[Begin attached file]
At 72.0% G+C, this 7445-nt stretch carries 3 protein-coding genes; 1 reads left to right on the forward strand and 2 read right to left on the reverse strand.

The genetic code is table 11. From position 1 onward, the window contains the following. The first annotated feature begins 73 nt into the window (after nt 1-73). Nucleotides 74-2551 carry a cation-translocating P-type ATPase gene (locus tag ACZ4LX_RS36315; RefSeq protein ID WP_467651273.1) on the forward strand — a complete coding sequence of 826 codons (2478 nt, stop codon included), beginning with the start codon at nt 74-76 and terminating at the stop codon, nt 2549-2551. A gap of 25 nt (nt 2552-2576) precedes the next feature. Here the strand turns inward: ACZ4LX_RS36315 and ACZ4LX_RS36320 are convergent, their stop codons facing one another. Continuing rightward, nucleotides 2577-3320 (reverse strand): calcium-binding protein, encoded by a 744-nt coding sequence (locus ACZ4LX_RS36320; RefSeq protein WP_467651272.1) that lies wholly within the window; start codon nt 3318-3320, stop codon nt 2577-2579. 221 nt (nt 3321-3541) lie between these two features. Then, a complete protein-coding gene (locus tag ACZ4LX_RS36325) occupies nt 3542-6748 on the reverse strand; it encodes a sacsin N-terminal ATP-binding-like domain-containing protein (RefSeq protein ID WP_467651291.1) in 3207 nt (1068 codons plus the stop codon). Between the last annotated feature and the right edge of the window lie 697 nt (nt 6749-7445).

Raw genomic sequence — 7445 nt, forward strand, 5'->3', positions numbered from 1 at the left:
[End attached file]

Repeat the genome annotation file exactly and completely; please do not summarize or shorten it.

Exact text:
At 72.0% G+C, this 7445-nt stretch carries 3 protein-coding genes; 1 reads left to right on the forward strand and 2 read right to left on the reverse strand.

The genetic code is table 11. From position 1 onward, the window contains the following. The first annotated feature begins 73 nt into the window (after nt 1-73). Nucleotides 74-2551 carry a cation-translocating P-type ATPase gene (locus tag ACZ4LX_RS36315; RefSeq protein ID WP_467651273.1) on the forward strand — a complete coding sequence of 826 codons (2478 nt, stop codon included), beginning with the start codon at nt 74-76 and terminating at the stop codon, nt 2549-2551. A gap of 25 nt (nt 2552-2576) precedes the next feature. Here the strand turns inward: ACZ4LX_RS36315 and ACZ4LX_RS36320 are convergent, their stop codons facing one another. Continuing rightward, nucleotides 2577-3320 (reverse strand): calcium-binding protein, encoded by a 744-nt coding sequence (locus ACZ4LX_RS36320; RefSeq protein WP_467651272.1) that lies wholly within the window; start codon nt 3318-3320, stop codon nt 2577-2579. 221 nt (nt 3321-3541) lie between these two features. Then, a complete protein-coding gene (locus tag ACZ4LX_RS36325) occupies nt 3542-6748 on the reverse strand; it encodes a sacsin N-terminal ATP-binding-like domain-containing protein (RefSeq protein ID WP_467651291.1) in 3207 nt (1068 codons plus the stop codon). Between the last annotated feature and the right edge of the window lie 697 nt (nt 6749-7445).

Raw genomic sequence — 7445 nt, forward strand, 5'->3', positions numbered from 1 at the left: